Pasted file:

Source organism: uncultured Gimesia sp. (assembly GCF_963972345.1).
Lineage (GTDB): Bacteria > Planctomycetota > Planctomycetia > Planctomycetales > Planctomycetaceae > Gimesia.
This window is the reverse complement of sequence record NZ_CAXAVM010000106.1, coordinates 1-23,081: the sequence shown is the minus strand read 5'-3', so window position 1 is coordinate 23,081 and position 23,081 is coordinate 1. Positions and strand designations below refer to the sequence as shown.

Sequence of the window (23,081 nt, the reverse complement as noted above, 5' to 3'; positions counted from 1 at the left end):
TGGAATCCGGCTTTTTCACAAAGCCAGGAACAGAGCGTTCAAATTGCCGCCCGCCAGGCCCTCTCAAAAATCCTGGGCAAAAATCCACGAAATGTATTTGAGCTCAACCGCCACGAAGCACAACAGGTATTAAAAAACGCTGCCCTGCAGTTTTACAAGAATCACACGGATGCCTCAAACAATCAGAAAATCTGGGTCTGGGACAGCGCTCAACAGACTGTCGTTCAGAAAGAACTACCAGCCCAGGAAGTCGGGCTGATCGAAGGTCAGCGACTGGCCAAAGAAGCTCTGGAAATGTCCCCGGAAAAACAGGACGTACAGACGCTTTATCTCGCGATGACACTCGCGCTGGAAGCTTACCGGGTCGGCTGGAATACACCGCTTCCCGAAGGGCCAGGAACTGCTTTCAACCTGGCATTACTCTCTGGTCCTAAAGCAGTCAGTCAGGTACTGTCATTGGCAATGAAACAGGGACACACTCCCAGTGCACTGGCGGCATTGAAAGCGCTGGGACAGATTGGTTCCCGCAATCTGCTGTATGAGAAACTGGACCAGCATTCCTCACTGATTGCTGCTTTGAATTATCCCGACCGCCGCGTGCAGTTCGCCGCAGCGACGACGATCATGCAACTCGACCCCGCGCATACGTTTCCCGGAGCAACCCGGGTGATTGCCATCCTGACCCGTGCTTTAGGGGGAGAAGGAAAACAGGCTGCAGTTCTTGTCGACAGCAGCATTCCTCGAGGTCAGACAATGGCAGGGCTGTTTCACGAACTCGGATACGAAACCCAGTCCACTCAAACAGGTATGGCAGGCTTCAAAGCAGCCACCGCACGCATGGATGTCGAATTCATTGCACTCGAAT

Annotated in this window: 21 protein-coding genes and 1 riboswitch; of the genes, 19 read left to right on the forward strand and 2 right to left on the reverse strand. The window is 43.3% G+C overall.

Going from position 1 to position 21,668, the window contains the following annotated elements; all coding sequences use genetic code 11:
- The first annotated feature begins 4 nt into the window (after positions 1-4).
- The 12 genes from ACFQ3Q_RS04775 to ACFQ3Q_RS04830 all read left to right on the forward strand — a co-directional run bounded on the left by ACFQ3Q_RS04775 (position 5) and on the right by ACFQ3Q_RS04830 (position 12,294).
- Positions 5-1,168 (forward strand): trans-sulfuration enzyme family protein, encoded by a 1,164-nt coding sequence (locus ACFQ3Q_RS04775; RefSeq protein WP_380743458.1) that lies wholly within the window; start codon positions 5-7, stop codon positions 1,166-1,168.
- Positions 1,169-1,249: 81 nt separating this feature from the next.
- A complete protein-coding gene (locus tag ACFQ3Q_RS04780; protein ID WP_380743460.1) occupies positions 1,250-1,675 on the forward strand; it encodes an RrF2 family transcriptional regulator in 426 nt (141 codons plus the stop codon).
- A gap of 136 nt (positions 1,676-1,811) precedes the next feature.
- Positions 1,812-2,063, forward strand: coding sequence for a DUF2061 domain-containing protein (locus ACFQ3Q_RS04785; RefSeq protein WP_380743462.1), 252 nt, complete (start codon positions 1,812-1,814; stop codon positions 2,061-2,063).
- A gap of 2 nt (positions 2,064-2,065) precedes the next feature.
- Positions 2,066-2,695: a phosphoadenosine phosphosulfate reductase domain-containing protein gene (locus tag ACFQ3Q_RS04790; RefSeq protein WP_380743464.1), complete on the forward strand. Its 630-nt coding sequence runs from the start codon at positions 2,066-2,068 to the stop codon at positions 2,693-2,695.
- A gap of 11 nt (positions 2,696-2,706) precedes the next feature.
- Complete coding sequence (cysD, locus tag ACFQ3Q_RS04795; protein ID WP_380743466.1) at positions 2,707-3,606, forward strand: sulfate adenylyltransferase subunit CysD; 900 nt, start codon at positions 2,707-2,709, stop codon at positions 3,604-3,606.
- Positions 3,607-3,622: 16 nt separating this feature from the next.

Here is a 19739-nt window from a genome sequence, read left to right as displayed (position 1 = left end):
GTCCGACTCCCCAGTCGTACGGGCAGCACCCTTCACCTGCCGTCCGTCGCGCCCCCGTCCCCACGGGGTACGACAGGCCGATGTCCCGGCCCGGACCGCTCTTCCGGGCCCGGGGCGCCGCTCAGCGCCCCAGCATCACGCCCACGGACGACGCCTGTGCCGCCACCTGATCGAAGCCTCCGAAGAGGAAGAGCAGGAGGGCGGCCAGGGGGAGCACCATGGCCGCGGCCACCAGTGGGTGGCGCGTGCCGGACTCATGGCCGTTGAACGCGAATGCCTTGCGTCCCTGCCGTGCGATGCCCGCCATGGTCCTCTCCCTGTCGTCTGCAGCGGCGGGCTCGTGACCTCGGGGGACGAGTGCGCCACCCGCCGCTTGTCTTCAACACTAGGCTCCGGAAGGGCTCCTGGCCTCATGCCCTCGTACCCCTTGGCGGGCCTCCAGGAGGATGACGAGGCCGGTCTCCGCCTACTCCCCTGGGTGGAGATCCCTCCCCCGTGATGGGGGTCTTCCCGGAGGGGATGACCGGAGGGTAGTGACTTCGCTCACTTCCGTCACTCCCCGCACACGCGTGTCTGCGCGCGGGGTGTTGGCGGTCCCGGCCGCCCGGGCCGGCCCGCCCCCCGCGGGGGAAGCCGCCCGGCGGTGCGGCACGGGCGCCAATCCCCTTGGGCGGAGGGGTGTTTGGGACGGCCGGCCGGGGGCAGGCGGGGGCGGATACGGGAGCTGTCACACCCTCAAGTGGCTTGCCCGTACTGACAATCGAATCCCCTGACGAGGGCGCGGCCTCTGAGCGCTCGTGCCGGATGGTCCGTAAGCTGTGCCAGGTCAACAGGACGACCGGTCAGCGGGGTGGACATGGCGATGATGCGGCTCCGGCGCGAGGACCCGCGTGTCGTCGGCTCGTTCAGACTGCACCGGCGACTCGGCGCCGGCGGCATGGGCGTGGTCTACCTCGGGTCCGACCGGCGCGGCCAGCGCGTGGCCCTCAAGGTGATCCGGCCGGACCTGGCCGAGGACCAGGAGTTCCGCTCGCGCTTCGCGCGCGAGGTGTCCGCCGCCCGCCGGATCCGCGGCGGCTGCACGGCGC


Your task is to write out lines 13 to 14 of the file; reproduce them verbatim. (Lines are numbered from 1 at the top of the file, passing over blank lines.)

- A gap of 136 nt (positions 1,676-1,811) precedes the next feature.
- Positions 1,812-2,063, forward strand: coding sequence for a DUF2061 domain-containing protein (locus ACFQ3Q_RS04785; RefSeq protein WP_380743462.1), 252 nt, complete (start codon positions 1,812-1,814; stop codon positions 2,061-2,063).